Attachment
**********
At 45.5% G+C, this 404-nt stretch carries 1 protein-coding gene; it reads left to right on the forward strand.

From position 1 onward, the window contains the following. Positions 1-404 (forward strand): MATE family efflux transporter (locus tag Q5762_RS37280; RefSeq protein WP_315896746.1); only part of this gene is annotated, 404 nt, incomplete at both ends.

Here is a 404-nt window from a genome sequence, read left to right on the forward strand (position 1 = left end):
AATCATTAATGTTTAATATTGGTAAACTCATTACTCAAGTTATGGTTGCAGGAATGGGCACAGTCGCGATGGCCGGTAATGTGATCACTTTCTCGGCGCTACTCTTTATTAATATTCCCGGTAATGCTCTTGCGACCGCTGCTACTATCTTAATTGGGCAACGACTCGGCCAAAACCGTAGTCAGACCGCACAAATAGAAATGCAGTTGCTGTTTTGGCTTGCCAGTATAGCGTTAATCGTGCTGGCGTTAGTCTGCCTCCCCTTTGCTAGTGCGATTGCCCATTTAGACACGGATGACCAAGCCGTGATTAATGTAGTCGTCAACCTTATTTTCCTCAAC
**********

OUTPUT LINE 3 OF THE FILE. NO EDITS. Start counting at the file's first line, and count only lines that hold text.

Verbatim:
Here is a 404-nt window from a genome sequence, read left to right on the forward strand (position 1 = left end):